Oct 252005
 
Authors: Ryan Chapman

In case anyone is interested in knowing how the war on terror is really going I came up with a few people you can ask. You could ask Mohammed Atef or Abu Zabaida, al Qaeda's senior field commanders. You could ask Khalid Sheikh Mohammad or Ramzi Binalshibh, who masterminded the Sept. 11 attacks. You could even go as far as to ask the Hussein brothers, Uday and Kusay or their charming father Saddam. That is of course if all of these men were not dead or imprisoned.

Yep that's right, according to the Department of Defense and White House press releases these men, along with approximately three quarters of al Qaeda's leaders and associates, have been either killed or captured since the beginning of the war on terror. Terrorist cells in Europe, Saudi Arabia, Yemen, and Southeast Asia have also been shut down and over $140 million of terrorist assets have been frozen.

If you are more interested in a single case study of the war on terrorism, then look no further than Afghanistan. The country that was once a breeding ground for the violent radicals that wage war on women and children has now elected their own president and established a new constitution; a constitution, mind you, that does not allow for the public whippings of women.

The Taliban, which previously kept the country suppressed and feverishly supported al Qaeda has been totally dismantled. One hundred forty-five health care facilities and 200 schools have also been built. Even the 9/11 Commission Report concluded that "A central government has been established in Kabul, with a democratic constitution, new currency, and a new army. Most Afghans enjoy greater freedom, women and girls are emerging from subjugation, and 3 million children have returned to school. For the first time in many years, Afghans have reason to hope."

Now, I must admit that one of the major goals in the American invasion of Afghanistan was to capture Osama Bin Laden, which has yet to happen. I will say however, Bin Laden is a coward who sends others to do his dirty work so without any gullible idiots left alive to do this he is going to have a hard time destroying the "great Satan" (his pet name for the good ol' USA.)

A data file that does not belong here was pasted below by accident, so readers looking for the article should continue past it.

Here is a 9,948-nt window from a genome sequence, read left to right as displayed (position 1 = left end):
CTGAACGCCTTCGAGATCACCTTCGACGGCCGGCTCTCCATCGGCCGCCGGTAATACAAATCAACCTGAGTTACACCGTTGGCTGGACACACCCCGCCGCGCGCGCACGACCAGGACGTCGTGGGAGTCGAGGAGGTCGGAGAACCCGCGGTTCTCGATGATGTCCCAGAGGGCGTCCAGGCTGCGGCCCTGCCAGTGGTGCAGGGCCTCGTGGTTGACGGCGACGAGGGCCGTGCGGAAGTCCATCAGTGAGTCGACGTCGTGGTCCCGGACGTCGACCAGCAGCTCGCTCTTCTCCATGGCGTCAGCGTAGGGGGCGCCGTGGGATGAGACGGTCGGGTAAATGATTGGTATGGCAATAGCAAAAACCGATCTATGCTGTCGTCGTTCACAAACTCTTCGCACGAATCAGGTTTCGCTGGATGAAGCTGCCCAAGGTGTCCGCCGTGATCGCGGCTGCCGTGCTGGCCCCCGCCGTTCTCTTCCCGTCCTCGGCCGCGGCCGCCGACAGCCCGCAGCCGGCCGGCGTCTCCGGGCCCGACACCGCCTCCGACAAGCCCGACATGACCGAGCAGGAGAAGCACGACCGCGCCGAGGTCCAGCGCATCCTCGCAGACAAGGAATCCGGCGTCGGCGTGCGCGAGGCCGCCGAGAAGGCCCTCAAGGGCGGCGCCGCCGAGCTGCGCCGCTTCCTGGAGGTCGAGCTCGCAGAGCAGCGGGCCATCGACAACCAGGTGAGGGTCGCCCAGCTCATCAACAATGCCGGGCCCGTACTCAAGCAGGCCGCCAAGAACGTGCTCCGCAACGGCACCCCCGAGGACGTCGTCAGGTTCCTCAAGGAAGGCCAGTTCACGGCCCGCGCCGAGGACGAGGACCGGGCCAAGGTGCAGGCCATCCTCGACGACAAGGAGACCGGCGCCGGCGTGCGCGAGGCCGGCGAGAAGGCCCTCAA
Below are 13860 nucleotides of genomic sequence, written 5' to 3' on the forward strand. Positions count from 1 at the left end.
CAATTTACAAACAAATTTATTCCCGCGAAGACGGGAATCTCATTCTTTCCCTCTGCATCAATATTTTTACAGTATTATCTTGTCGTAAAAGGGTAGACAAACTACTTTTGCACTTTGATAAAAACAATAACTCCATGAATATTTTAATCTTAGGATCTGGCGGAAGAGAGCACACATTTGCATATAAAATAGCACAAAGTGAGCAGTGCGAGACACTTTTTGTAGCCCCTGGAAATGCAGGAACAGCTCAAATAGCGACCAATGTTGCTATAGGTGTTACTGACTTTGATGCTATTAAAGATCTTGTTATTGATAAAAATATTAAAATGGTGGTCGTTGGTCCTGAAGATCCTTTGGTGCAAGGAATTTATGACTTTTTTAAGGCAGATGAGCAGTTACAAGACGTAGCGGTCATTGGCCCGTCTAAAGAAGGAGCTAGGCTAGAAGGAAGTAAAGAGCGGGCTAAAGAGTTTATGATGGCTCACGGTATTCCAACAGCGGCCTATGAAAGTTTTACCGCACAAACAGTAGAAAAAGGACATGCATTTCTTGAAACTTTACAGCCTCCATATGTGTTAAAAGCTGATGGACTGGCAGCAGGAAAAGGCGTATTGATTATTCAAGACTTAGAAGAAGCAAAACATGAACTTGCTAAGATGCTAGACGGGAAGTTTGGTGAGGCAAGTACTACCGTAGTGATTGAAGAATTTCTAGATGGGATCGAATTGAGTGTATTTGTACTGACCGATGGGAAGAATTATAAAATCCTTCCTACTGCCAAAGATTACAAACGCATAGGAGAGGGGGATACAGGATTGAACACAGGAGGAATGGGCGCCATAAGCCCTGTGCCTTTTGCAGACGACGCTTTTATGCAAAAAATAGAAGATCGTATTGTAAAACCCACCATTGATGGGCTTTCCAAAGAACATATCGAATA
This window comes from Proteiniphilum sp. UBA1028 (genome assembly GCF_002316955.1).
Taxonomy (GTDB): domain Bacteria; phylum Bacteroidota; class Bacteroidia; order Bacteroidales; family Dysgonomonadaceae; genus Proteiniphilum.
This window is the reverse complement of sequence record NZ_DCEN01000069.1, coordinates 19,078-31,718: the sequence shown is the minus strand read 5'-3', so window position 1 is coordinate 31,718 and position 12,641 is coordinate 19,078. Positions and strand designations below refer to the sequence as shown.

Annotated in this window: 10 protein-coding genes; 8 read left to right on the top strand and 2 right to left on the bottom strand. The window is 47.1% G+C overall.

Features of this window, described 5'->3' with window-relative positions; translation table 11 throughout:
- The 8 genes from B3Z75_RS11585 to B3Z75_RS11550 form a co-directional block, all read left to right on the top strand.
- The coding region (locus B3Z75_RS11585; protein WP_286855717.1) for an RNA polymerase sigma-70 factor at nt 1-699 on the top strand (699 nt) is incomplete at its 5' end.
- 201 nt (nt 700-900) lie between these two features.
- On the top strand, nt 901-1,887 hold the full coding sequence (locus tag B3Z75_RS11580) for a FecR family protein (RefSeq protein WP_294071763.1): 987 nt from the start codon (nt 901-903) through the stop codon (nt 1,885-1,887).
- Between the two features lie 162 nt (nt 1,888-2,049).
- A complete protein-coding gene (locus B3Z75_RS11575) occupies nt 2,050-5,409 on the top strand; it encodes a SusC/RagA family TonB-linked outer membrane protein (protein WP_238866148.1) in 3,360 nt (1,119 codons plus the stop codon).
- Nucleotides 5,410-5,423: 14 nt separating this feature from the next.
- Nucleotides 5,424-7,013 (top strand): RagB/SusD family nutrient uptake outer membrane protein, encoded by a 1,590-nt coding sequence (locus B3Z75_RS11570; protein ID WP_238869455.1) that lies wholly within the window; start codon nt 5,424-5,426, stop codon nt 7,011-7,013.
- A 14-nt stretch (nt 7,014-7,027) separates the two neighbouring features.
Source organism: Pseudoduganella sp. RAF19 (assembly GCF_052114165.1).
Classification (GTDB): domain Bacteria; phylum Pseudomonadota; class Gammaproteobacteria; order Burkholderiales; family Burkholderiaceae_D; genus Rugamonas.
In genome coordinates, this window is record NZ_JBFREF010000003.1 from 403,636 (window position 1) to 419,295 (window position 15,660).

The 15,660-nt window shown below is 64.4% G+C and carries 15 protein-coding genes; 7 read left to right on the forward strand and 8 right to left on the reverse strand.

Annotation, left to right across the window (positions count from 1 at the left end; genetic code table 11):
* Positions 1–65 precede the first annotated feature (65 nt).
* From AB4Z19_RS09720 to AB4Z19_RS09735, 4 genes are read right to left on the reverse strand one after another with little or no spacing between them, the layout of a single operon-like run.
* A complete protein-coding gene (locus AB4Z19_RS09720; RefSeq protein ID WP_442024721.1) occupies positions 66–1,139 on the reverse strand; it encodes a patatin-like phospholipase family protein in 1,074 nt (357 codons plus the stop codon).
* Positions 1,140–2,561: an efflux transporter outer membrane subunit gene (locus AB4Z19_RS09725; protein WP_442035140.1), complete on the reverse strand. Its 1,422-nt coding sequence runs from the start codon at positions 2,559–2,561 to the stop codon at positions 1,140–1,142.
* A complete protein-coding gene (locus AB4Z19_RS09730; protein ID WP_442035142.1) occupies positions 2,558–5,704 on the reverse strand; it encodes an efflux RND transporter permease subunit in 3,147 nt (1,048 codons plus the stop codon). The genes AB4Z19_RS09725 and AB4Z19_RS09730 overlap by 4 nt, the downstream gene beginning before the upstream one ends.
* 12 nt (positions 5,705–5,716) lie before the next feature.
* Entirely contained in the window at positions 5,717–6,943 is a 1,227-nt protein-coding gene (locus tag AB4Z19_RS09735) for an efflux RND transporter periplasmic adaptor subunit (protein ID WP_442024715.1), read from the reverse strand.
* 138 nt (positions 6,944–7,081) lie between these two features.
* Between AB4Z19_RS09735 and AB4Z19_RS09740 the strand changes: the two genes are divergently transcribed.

Other fronts in the war on terror include the ever-controversial Operation Iraqi Freedom. Whether or not they were linked to 9/11, Iraq had been involved with terrorist organizations and the creation of weapons of mass destruction for decades. If you don't believe me, I have some more people you can ask, like the 5,000 or so Kurds and countless Kuwaitis who were killed by Saddam using poison gas in 1988. According to MSNBC.com Saddam showed great remorse when he referred to these Kuwaitis as "dogs" just last week in court. Oh, and if poisonous gas does not count as a weapon of mass destruction, then I don't know what does.

Outside of the removal of an evil dictator from power, Operation Iraqi Freedom has also seen the vast improvement of Iraq's infrastructure including water and electrical systems, roads, and schools. The health care budget has been increased from $16 million in 2002 under Saddam to $950 million today. Another change that has been made in Iraq, that I'm sure is dear to the heart of every employee here at the Collegian, is the establishment of free press, which had been banned for decades.

Just two weeks ago, Iraqis also voted on a new constitution, proving to the world yet again that a peaceful democratic Iraq is not too lofty of a goal. Iraq, along with Afghanistan will set an example for the rest of the tumultuous Middle East in the years to come.

Other successes in the war on terror have come not from military actions but from mere diplomatic relations. Pakistan, for instance, was once a supporter of the Taliban and home to many of al-Qaeda's leading members but is now working diligently with the United States to fight these organizations and remove them from within their borders. The story has been the same in Saudi Arabia, Yemen, Indonesia, and the Phillippines. We have also convinced Libya to halt their nuclear weapons program, and are in talks with North Korea to do the same, all without firing a shot.

When it comes down to dealing with terrorism, America has always had two options: a passive defensive option and an aggressive offensive option. We spent the '90s following a passive campaign of sending strongly worded letters to those trying to destroy us. This policy resulted in not only more attacks (on the World Trade Center, USS Cole, U.S. Embassies in Kenya and Tanzania, and many others) but also helped improve the coordination, planning, and capabilities of terrorist organizations who were never held accountable for their actions. I hate to place blame here but Bill Clinton took time out of his busy schedule of womanizing to fight terrorism only when it would distract from his impeachment hearings. Clinton took no decisive actions in the early stages of the war we are forced to fight today. He simply lobbed a few missiles into the desert and called it good.

The option, which America is now forced to take in fighting terrorism, is the "best defense is a good offense" approach. Like it or not, the majority of Americans, including President George W. Bush, believes fighting terrorists in their home countries is a better idea than fighting them here in New York City or Washington D.C. So, for those of you who don't buy into this kind of aggressive policy, remember just one thing: we did it your way for eight years and all we succeeded in doing was getting thousands of innocent Americans killed.

Ryan Chapman is a senior marketing major. His column runs every Wednesday in the Collegian.

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